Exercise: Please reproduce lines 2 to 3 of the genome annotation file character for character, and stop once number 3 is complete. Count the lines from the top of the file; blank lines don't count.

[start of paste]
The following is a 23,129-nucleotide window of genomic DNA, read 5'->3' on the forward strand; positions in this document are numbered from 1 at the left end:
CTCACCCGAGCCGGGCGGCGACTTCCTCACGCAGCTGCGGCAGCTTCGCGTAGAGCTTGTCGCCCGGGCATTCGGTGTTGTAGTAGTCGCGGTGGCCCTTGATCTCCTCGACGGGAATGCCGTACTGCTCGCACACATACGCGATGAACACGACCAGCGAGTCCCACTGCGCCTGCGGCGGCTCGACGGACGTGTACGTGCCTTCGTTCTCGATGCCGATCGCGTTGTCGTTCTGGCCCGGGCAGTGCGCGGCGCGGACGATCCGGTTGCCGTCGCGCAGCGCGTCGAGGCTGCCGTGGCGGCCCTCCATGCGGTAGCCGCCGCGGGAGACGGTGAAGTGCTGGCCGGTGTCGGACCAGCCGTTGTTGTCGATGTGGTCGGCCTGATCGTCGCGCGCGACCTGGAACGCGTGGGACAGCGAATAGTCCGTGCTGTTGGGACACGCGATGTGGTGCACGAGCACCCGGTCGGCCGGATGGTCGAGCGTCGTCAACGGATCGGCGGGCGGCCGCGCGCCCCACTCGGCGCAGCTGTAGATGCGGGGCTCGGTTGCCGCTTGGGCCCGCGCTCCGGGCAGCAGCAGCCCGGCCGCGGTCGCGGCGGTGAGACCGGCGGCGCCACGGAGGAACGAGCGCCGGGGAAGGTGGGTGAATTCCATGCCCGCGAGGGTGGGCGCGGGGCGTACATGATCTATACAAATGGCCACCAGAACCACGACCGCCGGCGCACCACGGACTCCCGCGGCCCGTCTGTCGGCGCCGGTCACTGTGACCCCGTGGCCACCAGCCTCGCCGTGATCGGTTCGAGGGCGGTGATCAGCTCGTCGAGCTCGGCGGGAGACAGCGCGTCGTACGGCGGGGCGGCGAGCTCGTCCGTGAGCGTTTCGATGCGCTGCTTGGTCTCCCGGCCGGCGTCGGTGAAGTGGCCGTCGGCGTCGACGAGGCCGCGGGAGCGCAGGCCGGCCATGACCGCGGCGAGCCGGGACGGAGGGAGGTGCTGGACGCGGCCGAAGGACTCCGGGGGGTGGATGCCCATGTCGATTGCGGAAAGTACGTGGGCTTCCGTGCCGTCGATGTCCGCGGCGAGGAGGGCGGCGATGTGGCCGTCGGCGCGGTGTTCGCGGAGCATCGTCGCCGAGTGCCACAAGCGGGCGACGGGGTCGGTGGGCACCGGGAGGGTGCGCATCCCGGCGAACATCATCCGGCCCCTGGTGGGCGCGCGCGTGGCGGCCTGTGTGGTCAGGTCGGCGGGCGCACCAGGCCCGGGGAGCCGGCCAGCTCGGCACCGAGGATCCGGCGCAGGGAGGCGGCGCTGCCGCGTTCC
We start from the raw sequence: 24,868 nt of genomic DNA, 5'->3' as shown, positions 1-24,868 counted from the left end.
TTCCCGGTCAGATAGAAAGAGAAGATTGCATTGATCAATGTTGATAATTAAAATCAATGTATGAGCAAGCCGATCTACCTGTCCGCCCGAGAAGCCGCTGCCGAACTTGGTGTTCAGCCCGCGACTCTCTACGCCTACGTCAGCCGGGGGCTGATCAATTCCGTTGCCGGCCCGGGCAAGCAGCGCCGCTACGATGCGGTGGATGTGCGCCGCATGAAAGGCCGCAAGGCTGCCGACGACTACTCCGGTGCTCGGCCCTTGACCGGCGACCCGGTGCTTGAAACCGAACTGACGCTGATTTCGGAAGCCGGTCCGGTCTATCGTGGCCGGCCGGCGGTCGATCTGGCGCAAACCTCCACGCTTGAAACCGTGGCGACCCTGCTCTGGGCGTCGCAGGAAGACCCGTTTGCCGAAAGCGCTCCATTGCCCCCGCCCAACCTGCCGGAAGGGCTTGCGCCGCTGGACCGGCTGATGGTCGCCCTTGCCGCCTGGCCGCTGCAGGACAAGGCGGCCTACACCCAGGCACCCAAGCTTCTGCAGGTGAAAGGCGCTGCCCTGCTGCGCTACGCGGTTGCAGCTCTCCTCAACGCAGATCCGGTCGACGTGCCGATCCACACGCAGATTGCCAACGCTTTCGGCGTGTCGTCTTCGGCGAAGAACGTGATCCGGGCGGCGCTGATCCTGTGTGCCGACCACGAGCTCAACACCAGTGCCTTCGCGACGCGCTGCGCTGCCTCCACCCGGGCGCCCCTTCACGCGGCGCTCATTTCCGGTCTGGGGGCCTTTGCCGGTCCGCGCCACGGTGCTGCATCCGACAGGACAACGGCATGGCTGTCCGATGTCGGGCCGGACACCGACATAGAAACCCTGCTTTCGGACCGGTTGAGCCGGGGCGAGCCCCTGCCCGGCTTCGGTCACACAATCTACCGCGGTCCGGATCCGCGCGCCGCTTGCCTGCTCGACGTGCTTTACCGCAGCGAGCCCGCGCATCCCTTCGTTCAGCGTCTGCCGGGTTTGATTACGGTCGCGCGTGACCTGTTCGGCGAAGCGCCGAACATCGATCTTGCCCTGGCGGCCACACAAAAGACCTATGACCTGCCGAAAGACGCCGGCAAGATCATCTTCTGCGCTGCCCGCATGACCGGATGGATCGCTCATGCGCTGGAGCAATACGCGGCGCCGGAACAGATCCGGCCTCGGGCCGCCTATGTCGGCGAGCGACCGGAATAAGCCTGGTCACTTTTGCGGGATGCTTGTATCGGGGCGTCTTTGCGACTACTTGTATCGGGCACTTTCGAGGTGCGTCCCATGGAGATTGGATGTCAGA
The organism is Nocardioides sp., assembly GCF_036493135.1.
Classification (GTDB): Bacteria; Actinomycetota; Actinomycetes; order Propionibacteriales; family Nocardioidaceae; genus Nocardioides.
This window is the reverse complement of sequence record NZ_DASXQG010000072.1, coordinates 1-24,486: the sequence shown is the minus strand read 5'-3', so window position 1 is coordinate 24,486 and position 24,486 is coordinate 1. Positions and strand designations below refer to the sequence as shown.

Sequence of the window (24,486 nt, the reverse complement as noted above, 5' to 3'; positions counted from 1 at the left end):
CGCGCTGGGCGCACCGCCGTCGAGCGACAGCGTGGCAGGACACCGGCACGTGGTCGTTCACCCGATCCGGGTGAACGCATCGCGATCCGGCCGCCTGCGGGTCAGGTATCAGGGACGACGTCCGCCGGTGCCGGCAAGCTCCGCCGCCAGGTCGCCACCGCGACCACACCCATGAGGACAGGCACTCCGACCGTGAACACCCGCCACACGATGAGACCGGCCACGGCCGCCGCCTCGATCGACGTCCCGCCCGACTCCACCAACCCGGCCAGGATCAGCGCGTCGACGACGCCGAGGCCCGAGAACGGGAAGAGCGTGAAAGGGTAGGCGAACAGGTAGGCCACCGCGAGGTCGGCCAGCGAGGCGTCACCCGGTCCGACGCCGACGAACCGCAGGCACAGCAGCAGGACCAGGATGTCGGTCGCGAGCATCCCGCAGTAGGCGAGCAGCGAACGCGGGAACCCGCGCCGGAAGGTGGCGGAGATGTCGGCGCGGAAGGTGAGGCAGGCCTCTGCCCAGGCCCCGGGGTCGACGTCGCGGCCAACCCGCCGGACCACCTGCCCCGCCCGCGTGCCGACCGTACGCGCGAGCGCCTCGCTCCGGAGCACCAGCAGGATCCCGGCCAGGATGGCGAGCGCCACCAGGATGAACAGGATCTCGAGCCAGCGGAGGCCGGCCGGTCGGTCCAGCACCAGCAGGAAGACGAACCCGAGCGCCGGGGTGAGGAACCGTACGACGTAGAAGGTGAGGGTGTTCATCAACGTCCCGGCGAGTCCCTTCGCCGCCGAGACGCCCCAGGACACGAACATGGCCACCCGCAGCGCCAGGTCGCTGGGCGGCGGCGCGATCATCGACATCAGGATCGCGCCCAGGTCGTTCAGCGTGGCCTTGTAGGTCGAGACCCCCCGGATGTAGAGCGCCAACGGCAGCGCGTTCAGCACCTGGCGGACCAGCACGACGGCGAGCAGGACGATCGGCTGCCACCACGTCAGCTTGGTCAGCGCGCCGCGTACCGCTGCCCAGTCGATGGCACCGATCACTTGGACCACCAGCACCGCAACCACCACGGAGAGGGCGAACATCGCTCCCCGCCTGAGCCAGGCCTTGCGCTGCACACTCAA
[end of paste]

CTCACCCGAGCCGGGCGGCGACTTCCTCACGCAGCTGCGGCAGCTTCGCGTAGAGCTTGTCGCCCGGGCATTCGGTGTTGTAGTAGTCGCGGTGGCCCTTGATCTCCTCGACGGGAATGCCGTACTGCTCGCACACATACGCGATGAACACGACCAGCGAGTCCCACTGCGCCTGCGGCGGCTCGACGGACGTGTACGTGCCTTCGTTCTCGATGCCGATCGCGTTGTCGTTCTGGCCCGGGCAGTGCGCGGCGCGGACGATCCGGTTGCCGTCGCGCAGCGCGTCGAGGCTGCCGTGGCGGCCCTCCATGCGGTAGCCGCCGCGGGAGACGGTGAAGTGCTGGCCGGTGTCGGACCAGCCGTTGTTGTCGATGTGGTCGGCCTGATCGTCGCGCGCGACCTGGAACGCGTGGGACAGCGAATAGTCCGTGCTGTTGGGACACGCGATGTGGTGCACGAGCACCCGGTCGGCCGGATGGTCGAGCGTCGTCAACGGATCGGCGGGCGGCCGCGCGCCCCACTCGGCGCAGCTGTAGATGCGGGGCTCGGTTGCCGCTTGGGCCCGCGCTCCGGGCAGCAGCAGCCCGGCCGCGGTCGCGGCGGTGAGACCGGCGGCGCCACGGAGGAACGAGCGCCGGGGAAGGTGGGTGAATTCCATGCCCGCGAGGGTGGGCGCGGGGCGTACATGATCTATACAAATGGCCACCAGAACCACGACCGCCGGCGCACCACGGACTCCCGCGGCCCGTCTGTCGGCGCCGGTCACTGTGACCCCGTGGCCACCAGCCTCGCCGTGATCGGTTCGAGGGCGGTGATCAGCTCGTCGAGCTCGGCGGGAGACAGCGCGTCGTACGGCGGGGCGGCGAGCTCGTCCGTGAGCGTTTCGATGCGCTGCTTGGTCTCCCGGCCGGCGTCGGTGAAGTGGCCGTCGGCGTCGACGAGGCCGCGGGAGCGCAGGCCGGCCATGACCGCGGCGAGCCGGGACGGAGGGAGGTGCTGGACGCGGCCGAAGGACTCCGGGGGGTGGATGCCCATGTCGATTGCGGAAAGTACGTGGGCTTCCGTGCCGTCGATGTCCGCGGCGAGGAGGGCGGCGATGTGGCCGTCGGCGCGGTGTTCGCGGAGCATCGTCGCCGAGTGCCACAAGCGGGCGACGGGGTCGGTGGGCACCGGGAGGGTGCGCATCCCGGCGAACATCATCCGGCCCCTGGTGGGCGCGCGCGTGGCGGCCTGTGTGGTCAGGTCGGCGGGCGCACCAGGCCCGGGGAGCCGGCCAGCTCGGCACCGAGGATCCGGCGCAGGGAGGCGGCGCTGCCGCGTTCC
We start from the raw sequence: 24,868 nt of genomic DNA, 5'->3' as shown, positions 1-24,868 counted from the left end.